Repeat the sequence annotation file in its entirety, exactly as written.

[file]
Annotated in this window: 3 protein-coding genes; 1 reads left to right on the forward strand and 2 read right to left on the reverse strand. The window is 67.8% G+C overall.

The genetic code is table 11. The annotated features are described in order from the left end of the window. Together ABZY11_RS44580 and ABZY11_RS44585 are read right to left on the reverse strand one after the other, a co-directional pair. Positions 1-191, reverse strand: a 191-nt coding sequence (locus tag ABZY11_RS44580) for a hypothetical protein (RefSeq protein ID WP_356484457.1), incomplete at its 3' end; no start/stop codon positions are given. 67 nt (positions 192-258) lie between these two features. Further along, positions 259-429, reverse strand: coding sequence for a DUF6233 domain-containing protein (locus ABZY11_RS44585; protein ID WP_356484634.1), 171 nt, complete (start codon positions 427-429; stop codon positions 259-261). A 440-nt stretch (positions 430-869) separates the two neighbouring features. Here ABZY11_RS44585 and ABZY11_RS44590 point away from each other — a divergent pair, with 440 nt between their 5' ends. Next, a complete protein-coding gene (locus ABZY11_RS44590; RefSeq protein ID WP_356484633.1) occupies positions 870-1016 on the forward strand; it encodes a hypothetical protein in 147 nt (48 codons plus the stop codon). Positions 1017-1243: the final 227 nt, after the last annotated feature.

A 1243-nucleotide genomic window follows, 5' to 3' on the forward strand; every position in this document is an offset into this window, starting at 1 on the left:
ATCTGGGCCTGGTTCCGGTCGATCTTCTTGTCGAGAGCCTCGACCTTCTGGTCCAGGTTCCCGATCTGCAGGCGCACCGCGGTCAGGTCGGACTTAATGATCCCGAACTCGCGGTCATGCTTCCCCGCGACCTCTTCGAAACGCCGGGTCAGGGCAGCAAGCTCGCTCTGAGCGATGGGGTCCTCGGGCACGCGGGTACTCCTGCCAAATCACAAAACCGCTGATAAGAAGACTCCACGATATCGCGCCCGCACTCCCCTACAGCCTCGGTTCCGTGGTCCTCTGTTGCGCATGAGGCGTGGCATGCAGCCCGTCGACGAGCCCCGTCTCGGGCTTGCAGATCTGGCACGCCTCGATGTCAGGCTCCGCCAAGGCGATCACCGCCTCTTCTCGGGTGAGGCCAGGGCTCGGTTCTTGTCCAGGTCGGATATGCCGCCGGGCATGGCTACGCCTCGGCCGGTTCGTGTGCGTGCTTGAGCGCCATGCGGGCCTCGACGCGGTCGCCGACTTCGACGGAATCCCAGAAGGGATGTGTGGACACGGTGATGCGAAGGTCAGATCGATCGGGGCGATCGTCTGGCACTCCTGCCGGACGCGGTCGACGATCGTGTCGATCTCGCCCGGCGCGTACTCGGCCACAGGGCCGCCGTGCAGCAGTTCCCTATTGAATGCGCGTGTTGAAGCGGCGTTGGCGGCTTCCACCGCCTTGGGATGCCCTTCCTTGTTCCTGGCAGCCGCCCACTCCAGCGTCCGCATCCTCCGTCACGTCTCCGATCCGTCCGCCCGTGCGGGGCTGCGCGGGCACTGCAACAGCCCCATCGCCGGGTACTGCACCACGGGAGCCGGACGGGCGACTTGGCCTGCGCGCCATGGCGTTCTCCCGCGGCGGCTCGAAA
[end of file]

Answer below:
Annotated in this window: 3 protein-coding genes; 1 reads left to right on the forward strand and 2 read right to left on the reverse strand. The window is 67.8% G+C overall.

The genetic code is table 11. The annotated features are described in order from the left end of the window. Together ABZY11_RS44580 and ABZY11_RS44585 are read right to left on the reverse strand one after the other, a co-directional pair. Positions 1-191, reverse strand: a 191-nt coding sequence (locus tag ABZY11_RS44580) for a hypothetical protein (RefSeq protein ID WP_356484457.1), incomplete at its 3' end; no start/stop codon positions are given. 67 nt (positions 192-258) lie between these two features. Further along, positions 259-429, reverse strand: coding sequence for a DUF6233 domain-containing protein (locus ABZY11_RS44585; protein ID WP_356484634.1), 171 nt, complete (start codon positions 427-429; stop codon positions 259-261). A 440-nt stretch (positions 430-869) separates the two neighbouring features. Here ABZY11_RS44585 and ABZY11_RS44590 point away from each other — a divergent pair, with 440 nt between their 5' ends. Next, a complete protein-coding gene (locus ABZY11_RS44590; RefSeq protein ID WP_356484633.1) occupies positions 870-1016 on the forward strand; it encodes a hypothetical protein in 147 nt (48 codons plus the stop codon). Positions 1017-1243: the final 227 nt, after the last annotated feature.

A 1243-nucleotide genomic window follows, 5' to 3' on the forward strand; every position in this document is an offset into this window, starting at 1 on the left:
ATCTGGGCCTGGTTCCGGTCGATCTTCTTGTCGAGAGCCTCGACCTTCTGGTCCAGGTTCCCGATCTGCAGGCGCACCGCGGTCAGGTCGGACTTAATGATCCCGAACTCGCGGTCATGCTTCCCCGCGACCTCTTCGAAACGCCGGGTCAGGGCAGCAAGCTCGCTCTGAGCGATGGGGTCCTCGGGCACGCGGGTACTCCTGCCAAATCACAAAACCGCTGATAAGAAGACTCCACGATATCGCGCCCGCACTCCCCTACAGCCTCGGTTCCGTGGTCCTCTGTTGCGCATGAGGCGTGGCATGCAGCCCGTCGACGAGCCCCGTCTCGGGCTTGCAGATCTGGCACGCCTCGATGTCAGGCTCCGCCAAGGCGATCACCGCCTCTTCTCGGGTGAGGCCAGGGCTCGGTTCTTGTCCAGGTCGGATATGCCGCCGGGCATGGCTACGCCTCGGCCGGTTCGTGTGCGTGCTTGAGCGCCATGCGGGCCTCGACGCGGTCGCCGACTTCGACGGAATCCCAGAAGGGATGTGTGGACACGGTGATGCGAAGGTCAGATCGATCGGGGCGATCGTCTGGCACTCCTGCCGGACGCGGTCGACGATCGTGTCGATCTCGCCCGGCGCGTACTCGGCCACAGGGCCGCCGTGCAGCAGTTCCCTATTGAATGCGCGTGTTGAAGCGGCGTTGGCGGCTTCCACCGCCTTGGGATGCCCTTCCTTGTTCCTGGCAGCCGCCCACTCCAGCGTCCGCATCCTCCGTCACGTCTCCGATCCGTCCGCCCGTGCGGGGCTGCGCGGGCACTGCAACAGCCCCATCGCCGGGTACTGCACCACGGGAGCCGGACGGGCGACTTGGCCTGCGCGCCATGGCGTTCTCCCGCGGCGGCTCGAAA